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Issue #1743      August 10, 2016

Culture & Life

The business of government in NSW

We’ve said it before – and, unfortunately, will doubtless have occasion to say it again: Liberal Party politicians view government as merely an extension of the practice of business. They use government to do whatever they can for their corporate mates and in return they get seats on the boards of corporations when they leave (or get thrown out of) office. What other lucrative deals are put their way is anybody’s guess because they don’t publicise that sort of thing. Can’t imagine why not. Can you?

A peaceful protest against the destruction of Saddleback Ridge, the closure of Wallaby Scrub Road and the loss of the endangered Warkworth Sands Woodlands.

Even when they do not benefit personally from government decisions, they still see the practice of government as an integral part of the “free enterprise” system. It may not benefit them directly but it does benefit their class and that is ultimately what matters. Although they are regularly given to loudly proclaiming their adherence to democracy, in fact they have contempt for democratic rights whenever the exercise of those rights conflicts with the pursuit of corporate profit. Or when the people seeking to exercise their democratic rights are those awful trade unionists, who for reasons known only to the lower classes are always hostile to their employers, a group of benevolent souls only trying to do good in the community, as they will readily tell you through gritted teeth.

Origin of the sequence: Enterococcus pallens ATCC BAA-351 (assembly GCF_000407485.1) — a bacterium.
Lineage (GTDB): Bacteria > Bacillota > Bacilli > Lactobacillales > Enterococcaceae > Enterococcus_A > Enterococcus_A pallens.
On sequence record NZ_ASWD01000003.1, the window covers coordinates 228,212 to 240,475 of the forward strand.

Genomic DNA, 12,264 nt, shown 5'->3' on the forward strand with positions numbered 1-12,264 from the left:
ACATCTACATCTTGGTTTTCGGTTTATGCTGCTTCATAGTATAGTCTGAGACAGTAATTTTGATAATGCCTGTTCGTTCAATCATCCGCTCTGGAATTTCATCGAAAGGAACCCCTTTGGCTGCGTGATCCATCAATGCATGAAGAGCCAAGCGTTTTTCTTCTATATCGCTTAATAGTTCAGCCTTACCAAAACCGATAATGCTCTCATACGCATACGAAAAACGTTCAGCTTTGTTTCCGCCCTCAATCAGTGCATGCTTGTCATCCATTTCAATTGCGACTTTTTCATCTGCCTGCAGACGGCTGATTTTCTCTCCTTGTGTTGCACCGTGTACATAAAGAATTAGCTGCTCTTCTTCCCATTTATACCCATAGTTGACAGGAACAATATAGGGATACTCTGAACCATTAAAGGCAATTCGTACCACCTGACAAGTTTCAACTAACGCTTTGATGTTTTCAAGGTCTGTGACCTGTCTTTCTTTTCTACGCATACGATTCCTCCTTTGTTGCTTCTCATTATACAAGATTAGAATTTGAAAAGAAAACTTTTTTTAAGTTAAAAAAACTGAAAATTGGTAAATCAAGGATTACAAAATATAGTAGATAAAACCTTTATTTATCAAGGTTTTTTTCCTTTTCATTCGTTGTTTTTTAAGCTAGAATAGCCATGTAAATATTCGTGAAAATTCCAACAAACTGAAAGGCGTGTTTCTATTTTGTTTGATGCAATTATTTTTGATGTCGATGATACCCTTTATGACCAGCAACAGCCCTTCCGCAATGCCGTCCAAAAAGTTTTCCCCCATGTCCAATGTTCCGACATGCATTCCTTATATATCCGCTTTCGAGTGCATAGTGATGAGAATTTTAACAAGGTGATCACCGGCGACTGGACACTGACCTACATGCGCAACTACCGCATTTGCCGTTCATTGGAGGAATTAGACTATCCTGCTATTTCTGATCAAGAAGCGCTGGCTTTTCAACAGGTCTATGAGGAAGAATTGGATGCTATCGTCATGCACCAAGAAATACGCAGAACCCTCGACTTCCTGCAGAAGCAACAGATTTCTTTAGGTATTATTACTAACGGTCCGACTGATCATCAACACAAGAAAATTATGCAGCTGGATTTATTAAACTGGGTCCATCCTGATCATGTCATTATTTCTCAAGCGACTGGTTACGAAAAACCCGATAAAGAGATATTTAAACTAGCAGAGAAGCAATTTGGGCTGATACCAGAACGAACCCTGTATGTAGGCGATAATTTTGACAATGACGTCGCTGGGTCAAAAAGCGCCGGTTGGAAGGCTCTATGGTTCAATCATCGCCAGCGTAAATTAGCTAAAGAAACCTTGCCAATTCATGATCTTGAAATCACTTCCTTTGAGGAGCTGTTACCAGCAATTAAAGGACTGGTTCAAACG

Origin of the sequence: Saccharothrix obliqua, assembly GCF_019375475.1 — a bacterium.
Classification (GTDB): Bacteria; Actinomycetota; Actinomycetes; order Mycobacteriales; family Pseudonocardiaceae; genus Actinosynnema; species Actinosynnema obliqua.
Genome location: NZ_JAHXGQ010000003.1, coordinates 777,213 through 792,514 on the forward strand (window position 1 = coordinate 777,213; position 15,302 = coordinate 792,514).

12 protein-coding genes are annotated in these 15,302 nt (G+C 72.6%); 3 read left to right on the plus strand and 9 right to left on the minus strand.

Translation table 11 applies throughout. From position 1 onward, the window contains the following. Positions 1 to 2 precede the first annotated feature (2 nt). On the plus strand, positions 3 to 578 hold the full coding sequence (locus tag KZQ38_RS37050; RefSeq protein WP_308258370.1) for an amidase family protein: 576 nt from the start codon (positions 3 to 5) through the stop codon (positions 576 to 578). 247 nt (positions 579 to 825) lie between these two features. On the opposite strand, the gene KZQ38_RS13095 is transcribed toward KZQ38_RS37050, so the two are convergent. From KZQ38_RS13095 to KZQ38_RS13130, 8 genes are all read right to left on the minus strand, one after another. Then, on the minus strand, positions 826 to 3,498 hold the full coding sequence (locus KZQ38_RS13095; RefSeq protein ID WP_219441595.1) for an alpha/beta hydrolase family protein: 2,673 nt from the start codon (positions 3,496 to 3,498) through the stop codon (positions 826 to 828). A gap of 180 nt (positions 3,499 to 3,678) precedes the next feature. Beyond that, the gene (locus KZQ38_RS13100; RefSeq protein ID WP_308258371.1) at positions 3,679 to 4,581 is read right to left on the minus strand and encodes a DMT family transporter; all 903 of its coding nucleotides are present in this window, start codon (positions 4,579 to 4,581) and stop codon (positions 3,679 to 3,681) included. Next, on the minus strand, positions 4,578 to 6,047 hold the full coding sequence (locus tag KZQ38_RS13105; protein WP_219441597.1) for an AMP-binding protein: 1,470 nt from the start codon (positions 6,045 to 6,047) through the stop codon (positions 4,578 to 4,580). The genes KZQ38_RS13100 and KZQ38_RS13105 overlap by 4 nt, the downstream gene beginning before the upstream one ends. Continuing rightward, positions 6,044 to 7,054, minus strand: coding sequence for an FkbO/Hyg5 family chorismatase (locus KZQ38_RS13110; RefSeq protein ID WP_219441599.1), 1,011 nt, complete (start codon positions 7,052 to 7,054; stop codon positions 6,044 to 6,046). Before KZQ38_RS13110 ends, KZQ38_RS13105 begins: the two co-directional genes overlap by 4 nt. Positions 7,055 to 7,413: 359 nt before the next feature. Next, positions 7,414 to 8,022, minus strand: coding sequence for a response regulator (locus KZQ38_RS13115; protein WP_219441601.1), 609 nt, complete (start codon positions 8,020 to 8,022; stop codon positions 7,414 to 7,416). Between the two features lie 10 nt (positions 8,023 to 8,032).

In NSW, Premier Mike Baird’s Liberal government has demonstrated this attitude in spades. It has overridden popular community opposition to approve the opening of new coal mines and the expansion of existing ones. It has similarly approved numerous licences for the environmentally disastrous coal-seam gas industry. It has seized on a report into instances of malpractice among some of the people involved in the poor man’s sport of greyhound racing to shut down all greyhound racing in the state, an extraordinary case of collective punishment in which the innocent are punished for the offences of others.

The Libs’ lack of concern for the plight of pensioners and the children of the poor, for the unemployed and people on sickness benefits or workers’ compensation who are routinely harassed by Centrelink and by investigators hired by insurance companies makes a mockery of their professed concern for ill-treated greyhounds. No wonder there are those who believe that Mike Baird is motivated more by the possibility of securing for his property developer mates control of the extremely valuable real estate embodied in Harold Park and the 18 other greyhound racetracks in NSW!

The latest issue of my local community newspaper, The Rural Grapevine, has an article dealing with aspects of the Baird government’s practices, under the revealing headline “Democracy – a thing of the past in NSW.” The article says in part: “We have a state government clearly out of control that is making decisions at the whim of the big end of town and the mining industry.” People in our valley have been fighting for years now to stop a South Korean-owned company, Kores, from establishing a long-wall underground coal mine in the valley.